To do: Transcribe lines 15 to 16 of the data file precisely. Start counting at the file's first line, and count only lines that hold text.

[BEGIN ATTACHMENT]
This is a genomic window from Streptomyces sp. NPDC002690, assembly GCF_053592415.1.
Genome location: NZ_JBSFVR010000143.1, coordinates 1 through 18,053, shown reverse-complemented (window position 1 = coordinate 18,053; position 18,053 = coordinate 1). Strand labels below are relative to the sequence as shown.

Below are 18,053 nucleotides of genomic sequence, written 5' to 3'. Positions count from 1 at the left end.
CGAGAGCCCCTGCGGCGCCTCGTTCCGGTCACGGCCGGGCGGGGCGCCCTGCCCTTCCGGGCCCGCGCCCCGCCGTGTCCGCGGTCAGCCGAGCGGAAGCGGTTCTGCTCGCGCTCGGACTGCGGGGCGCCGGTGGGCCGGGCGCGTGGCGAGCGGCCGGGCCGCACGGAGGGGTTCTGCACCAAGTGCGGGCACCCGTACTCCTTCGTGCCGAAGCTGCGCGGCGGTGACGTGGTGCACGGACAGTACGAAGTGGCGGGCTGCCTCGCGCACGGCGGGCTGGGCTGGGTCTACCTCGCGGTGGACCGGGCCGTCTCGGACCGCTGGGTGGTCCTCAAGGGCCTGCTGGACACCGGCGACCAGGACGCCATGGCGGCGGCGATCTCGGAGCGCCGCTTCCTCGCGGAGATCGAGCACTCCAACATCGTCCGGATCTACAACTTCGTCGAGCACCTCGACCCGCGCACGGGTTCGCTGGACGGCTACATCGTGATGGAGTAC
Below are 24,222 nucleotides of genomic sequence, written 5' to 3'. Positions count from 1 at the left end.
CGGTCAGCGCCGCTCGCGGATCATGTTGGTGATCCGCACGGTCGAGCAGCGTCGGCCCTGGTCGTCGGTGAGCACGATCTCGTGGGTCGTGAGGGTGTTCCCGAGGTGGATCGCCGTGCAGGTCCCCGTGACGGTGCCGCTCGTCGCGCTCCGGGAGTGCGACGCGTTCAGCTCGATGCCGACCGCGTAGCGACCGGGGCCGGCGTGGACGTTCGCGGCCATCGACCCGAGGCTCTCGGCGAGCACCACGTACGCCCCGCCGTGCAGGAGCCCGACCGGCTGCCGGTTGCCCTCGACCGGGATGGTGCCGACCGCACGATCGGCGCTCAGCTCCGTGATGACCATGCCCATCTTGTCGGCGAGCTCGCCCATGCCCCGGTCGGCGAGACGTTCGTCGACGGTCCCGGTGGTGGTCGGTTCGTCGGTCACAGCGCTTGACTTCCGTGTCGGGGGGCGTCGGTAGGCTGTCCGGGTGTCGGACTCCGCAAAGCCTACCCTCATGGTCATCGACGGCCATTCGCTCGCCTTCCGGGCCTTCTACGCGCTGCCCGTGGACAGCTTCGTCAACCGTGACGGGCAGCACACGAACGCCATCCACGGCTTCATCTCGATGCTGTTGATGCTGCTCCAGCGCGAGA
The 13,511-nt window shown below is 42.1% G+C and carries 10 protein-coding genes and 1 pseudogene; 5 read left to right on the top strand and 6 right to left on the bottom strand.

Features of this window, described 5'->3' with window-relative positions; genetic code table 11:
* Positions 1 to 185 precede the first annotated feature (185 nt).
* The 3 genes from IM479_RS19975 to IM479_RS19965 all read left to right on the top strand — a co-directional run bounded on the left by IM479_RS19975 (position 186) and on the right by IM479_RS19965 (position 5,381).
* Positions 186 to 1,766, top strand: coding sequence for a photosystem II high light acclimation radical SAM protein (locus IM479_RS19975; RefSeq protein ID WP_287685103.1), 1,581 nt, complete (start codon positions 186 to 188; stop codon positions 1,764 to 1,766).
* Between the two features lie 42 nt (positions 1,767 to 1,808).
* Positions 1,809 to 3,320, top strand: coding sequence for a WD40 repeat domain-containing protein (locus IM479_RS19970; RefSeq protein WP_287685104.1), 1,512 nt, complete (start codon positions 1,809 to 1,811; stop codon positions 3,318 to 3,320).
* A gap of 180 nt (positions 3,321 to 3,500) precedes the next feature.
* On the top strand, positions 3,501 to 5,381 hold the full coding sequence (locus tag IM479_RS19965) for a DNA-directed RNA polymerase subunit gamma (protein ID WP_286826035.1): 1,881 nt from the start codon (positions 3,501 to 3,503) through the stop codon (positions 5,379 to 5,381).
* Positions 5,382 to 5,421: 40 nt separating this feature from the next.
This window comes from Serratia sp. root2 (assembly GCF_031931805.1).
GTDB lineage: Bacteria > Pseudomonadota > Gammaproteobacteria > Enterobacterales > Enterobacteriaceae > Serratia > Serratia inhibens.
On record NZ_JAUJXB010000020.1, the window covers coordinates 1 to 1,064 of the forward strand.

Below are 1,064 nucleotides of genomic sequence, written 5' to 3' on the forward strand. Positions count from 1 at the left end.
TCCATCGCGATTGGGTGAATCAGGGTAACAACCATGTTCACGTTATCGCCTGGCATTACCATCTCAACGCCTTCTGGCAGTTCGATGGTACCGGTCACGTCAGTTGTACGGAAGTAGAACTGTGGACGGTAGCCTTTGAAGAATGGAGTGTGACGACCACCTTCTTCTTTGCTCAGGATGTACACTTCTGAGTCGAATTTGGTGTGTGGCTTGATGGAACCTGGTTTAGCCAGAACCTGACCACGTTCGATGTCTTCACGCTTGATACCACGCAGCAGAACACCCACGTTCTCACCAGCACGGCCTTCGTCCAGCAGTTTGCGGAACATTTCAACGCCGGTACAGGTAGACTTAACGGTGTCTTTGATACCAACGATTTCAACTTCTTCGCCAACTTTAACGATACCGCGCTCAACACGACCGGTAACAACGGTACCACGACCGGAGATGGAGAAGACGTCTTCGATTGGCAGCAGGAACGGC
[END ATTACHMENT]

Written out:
* On the top strand, positions 3,501 to 5,381 hold the full coding sequence (locus tag IM479_RS19965) for a DNA-directed RNA polymerase subunit gamma (protein ID WP_286826035.1): 1,881 nt from the start codon (positions 3,501 to 3,503) through the stop codon (positions 5,379 to 5,381).
* Positions 5,382 to 5,421: 40 nt separating this feature from the next.